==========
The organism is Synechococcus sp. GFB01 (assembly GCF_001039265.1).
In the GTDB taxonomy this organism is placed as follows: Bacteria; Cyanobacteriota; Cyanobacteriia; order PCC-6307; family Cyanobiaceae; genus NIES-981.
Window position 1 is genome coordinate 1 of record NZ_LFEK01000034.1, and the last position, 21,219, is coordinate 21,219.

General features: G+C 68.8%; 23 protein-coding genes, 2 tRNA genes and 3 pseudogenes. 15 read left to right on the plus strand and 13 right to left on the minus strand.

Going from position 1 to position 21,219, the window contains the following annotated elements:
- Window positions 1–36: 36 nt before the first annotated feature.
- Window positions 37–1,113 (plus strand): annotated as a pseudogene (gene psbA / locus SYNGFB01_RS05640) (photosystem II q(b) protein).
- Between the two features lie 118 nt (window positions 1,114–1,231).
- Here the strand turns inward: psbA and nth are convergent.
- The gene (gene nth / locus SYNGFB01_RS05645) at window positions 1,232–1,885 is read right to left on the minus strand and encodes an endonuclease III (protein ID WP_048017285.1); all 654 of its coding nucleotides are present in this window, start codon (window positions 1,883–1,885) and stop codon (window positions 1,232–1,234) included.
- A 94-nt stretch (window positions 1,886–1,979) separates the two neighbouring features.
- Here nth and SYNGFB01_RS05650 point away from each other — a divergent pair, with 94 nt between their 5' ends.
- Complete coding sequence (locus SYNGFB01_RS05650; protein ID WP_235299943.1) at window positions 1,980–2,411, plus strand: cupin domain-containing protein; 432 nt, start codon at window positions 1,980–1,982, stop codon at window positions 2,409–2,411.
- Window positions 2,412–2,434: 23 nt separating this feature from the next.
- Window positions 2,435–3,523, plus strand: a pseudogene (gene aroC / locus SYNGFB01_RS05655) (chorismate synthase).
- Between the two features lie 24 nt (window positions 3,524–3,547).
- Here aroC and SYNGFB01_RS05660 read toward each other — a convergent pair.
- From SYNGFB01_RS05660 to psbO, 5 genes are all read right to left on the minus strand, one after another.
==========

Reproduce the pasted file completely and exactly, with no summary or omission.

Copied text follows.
The organism is Synechococcus sp. GFB01 (assembly GCF_001039265.1).
In the GTDB taxonomy this organism is placed as follows: Bacteria; Cyanobacteriota; Cyanobacteriia; order PCC-6307; family Cyanobiaceae; genus NIES-981.
Window position 1 is genome coordinate 1 of record NZ_LFEK01000034.1, and the last position, 21,219, is coordinate 21,219.

General features: G+C 68.8%; 23 protein-coding genes, 2 tRNA genes and 3 pseudogenes. 15 read left to right on the plus strand and 13 right to left on the minus strand.

Going from position 1 to position 21,219, the window contains the following annotated elements:
- Window positions 1–36: 36 nt before the first annotated feature.
- Window positions 37–1,113 (plus strand): annotated as a pseudogene (gene psbA / locus SYNGFB01_RS05640) (photosystem II q(b) protein).
- Between the two features lie 118 nt (window positions 1,114–1,231).
- Here the strand turns inward: psbA and nth are convergent.
- The gene (gene nth / locus SYNGFB01_RS05645) at window positions 1,232–1,885 is read right to left on the minus strand and encodes an endonuclease III (protein ID WP_048017285.1); all 654 of its coding nucleotides are present in this window, start codon (window positions 1,883–1,885) and stop codon (window positions 1,232–1,234) included.
- A 94-nt stretch (window positions 1,886–1,979) separates the two neighbouring features.
- Here nth and SYNGFB01_RS05650 point away from each other — a divergent pair, with 94 nt between their 5' ends.
- Complete coding sequence (locus SYNGFB01_RS05650; protein ID WP_235299943.1) at window positions 1,980–2,411, plus strand: cupin domain-containing protein; 432 nt, start codon at window positions 1,980–1,982, stop codon at window positions 2,409–2,411.
- Window positions 2,412–2,434: 23 nt separating this feature from the next.
- Window positions 2,435–3,523, plus strand: a pseudogene (gene aroC / locus SYNGFB01_RS05655) (chorismate synthase).
- Between the two features lie 24 nt (window positions 3,524–3,547).
- Here aroC and SYNGFB01_RS05660 read toward each other — a convergent pair.
- From SYNGFB01_RS05660 to psbO, 5 genes are all read right to left on the minus strand, one after another.